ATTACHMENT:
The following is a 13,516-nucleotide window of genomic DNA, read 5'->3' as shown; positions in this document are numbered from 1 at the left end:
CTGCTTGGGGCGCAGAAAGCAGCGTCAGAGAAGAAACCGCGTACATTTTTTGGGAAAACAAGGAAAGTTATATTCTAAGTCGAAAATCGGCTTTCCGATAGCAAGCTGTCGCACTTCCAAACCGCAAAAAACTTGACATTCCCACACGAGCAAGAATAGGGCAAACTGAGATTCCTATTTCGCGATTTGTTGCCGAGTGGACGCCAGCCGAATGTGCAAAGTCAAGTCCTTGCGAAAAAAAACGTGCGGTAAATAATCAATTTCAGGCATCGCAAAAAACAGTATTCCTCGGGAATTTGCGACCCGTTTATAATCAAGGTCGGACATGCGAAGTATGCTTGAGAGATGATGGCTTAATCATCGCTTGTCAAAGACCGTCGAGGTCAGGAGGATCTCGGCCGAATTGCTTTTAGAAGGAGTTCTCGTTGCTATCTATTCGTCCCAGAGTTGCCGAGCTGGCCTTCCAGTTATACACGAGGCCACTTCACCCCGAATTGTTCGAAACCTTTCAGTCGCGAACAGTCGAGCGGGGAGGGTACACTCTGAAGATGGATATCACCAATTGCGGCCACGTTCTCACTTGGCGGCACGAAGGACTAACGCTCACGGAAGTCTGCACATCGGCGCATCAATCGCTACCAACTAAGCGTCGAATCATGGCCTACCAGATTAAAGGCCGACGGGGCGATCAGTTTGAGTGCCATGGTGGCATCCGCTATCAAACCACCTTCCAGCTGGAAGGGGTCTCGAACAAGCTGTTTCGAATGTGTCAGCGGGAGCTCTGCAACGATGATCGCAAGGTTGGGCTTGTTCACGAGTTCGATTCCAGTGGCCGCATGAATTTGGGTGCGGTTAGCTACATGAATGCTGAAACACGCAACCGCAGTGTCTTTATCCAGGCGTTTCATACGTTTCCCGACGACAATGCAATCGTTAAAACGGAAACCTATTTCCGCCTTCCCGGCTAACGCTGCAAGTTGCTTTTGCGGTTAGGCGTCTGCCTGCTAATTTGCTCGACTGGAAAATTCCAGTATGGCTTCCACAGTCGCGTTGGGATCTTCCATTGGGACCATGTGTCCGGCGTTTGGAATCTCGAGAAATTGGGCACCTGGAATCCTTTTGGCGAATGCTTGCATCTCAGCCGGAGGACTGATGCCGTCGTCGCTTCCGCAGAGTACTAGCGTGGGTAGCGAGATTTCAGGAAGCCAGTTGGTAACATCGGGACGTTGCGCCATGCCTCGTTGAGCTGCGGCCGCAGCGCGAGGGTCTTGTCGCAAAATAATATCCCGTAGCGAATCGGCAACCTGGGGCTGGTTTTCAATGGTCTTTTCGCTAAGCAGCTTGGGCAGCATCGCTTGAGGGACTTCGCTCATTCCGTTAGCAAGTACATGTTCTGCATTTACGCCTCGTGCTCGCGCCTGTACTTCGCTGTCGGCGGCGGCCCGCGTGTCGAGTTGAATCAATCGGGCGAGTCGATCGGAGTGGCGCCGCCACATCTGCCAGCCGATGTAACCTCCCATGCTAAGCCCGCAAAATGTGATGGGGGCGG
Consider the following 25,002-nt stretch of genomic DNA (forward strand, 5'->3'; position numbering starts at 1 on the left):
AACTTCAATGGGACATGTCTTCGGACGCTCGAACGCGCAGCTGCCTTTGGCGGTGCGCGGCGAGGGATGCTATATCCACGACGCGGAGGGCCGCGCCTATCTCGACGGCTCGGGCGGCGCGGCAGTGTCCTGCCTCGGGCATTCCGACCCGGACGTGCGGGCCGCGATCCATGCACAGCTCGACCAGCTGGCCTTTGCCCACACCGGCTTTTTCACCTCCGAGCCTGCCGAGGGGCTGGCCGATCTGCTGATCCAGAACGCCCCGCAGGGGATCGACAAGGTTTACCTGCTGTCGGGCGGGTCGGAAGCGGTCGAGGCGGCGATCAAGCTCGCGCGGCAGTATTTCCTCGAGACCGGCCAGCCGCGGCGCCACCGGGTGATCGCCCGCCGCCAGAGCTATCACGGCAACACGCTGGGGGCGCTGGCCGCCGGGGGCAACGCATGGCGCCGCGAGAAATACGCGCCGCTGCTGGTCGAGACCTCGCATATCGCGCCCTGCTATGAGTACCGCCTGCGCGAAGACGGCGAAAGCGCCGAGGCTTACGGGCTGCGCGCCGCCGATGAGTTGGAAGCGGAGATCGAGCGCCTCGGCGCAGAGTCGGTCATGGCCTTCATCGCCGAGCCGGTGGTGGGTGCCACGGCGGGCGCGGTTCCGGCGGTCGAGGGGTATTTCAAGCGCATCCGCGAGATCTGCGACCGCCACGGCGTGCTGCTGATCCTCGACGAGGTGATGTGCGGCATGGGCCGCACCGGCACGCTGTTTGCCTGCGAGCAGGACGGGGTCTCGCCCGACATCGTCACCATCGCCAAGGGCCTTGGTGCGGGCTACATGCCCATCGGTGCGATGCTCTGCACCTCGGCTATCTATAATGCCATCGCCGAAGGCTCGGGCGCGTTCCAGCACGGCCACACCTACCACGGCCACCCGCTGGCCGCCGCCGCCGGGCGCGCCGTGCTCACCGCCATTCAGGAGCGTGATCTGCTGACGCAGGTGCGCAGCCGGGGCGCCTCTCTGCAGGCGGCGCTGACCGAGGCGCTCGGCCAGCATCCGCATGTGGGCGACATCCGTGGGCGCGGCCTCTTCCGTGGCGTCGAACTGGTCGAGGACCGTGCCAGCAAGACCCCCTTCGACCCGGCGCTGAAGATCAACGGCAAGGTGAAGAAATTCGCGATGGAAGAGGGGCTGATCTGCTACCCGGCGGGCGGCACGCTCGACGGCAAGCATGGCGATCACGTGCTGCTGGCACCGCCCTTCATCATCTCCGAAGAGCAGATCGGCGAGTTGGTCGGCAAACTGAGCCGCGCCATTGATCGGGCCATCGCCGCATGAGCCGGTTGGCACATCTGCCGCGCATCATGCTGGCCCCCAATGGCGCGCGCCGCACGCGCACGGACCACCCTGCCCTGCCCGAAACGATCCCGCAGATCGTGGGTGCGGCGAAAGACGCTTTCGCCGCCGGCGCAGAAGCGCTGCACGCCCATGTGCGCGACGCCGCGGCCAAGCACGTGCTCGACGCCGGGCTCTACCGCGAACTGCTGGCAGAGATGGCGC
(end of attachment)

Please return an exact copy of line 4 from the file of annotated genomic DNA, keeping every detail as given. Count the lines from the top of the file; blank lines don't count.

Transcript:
AACTTCAATGGGACATGTCTTCGGACGCTCGAACGCGCAGCTGCCTTTGGCGGTGCGCGGCGAGGGATGCTATATCCACGACGCGGAGGGCCGCGCCTATCTCGACGGCTCGGGCGGCGCGGCAGTGTCCTGCCTCGGGCATTCCGACCCGGACGTGCGGGCCGCGATCCATGCACAGCTCGACCAGCTGGCCTTTGCCCACACCGGCTTTTTCACCTCCGAGCCTGCCGAGGGGCTGGCCGATCTGCTGATCCAGAACGCCCCGCAGGGGATCGACAAGGTTTACCTGCTGTCGGGCGGGTCGGAAGCGGTCGAGGCGGCGATCAAGCTCGCGCGGCAGTATTTCCTCGAGACCGGCCAGCCGCGGCGCCACCGGGTGATCGCCCGCCGCCAGAGCTATCACGGCAACACGCTGGGGGCGCTGGCCGCCGGGGGCAACGCATGGCGCCGCGAGAAATACGCGCCGCTGCTGGTCGAGACCTCGCATATCGCGCCCTGCTATGAGTACCGCCTGCGCGAAGACGGCGAAAGCGCCGAGGCTTACGGGCTGCGCGCCGCCGATGAGTTGGAAGCGGAGATCGAGCGCCTCGGCGCAGAGTCGGTCATGGCCTTCATCGCCGAGCCGGTGGTGGGTGCCACGGCGGGCGCGGTTCCGGCGGTCGAGGGGTATTTCAAGCGCATCCGCGAGATCTGCGACCGCCACGGCGTGCTGCTGATCCTCGACGAGGTGATGTGCGGCATGGGCCGCACCGGCACGCTGTTTGCCTGCGAGCAGGACGGGGTCTCGCCCGACATCGTCACCATCGCCAAGGGCCTTGGTGCGGGCTACATGCCCATCGGTGCGATGCTCTGCACCTCGGCTATCTATAATGCCATCGCCGAAGGCTCGGGCGCGTTCCAGCACGGCCACACCTACCACGGCCACCCGCTGGCCGCCGCCGCCGGGCGCGCCGTGCTCACCGCCATTCAGGAGCGTGATCTGCTGACGCAGGTGCGCAGCCGGGGCGCCTCTCTGCAGGCGGCGCTGACCGAGGCGCTCGGCCAGCATCCGCATGTGGGCGACATCCGTGGGCGCGGCCTCTTCCGTGGCGTCGAACTGGTCGAGGACCGTGCCAGCAAGACCCCCTTCGACCCGGCGCTGAAGATCAACGGCAAGGTGAAGAAATTCGCGATGGAAGAGGGGCTGATCTGCTACCCGGCGGGCGGCACGCTCGACGGCAAGCATGGCGATCACGTGCTGCTGGCACCGCCCTTCATCATCTCCGAAGAGCAGATCGGCGAGTTGGTCGGCAAACTGAGCCGCGCCATTGATCGGGCCATCGCCGCATGAGCCGGTTGGCACATCTGCCGCGCATCATGCTGGCCCCCAATGGCGCGCGCCGCACGCGCACGGACCACCCTGCCCTGCCCGAAACGATCCCGCAGATCGTGGGTGCGGCGAAAGACGCTTTCGCCGCCGGCGCAGAAGCGCTGCACGCCCATGTGCGCGACGCCGCGGCCAAGCACGTGCTCGACGCCGGGCTCTACCGCGAACTGCTGGCAGAGATGGCGC